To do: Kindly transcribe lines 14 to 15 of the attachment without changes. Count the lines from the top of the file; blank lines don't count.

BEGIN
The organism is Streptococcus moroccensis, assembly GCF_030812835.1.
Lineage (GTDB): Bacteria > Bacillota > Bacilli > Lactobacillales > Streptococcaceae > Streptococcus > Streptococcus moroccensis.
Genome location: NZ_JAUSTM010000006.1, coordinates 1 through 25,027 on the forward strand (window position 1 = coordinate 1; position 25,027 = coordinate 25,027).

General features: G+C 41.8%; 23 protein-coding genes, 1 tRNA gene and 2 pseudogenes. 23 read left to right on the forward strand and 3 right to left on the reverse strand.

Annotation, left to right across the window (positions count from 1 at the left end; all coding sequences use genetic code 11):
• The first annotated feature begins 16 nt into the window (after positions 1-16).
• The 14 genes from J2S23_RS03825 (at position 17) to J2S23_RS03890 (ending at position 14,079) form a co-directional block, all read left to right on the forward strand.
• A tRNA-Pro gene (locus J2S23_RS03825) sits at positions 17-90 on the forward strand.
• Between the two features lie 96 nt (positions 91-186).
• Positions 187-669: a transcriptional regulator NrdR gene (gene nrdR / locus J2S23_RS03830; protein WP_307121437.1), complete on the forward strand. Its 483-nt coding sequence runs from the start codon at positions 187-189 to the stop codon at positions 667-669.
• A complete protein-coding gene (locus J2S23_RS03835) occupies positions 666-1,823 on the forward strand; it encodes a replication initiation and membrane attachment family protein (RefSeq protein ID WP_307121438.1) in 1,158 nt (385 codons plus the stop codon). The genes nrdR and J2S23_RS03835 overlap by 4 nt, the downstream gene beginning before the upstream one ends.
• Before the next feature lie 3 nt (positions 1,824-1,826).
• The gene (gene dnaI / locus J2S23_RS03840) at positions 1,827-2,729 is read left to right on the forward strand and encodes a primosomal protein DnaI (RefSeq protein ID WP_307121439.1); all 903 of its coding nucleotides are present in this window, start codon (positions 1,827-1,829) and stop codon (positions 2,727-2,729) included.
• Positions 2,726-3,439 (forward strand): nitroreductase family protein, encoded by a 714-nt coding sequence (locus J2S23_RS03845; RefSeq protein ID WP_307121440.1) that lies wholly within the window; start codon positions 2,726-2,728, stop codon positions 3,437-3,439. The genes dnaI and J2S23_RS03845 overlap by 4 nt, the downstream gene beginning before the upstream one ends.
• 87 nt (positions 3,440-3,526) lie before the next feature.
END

• Positions 2,726-3,439 (forward strand): nitroreductase family protein, encoded by a 714-nt coding sequence (locus J2S23_RS03845; RefSeq protein ID WP_307121440.1) that lies wholly within the window; start codon positions 2,726-2,728, stop codon positions 3,437-3,439. The genes dnaI and J2S23_RS03845 overlap by 4 nt, the downstream gene beginning before the upstream one ends.
• 87 nt (positions 3,440-3,526) lie before the next feature.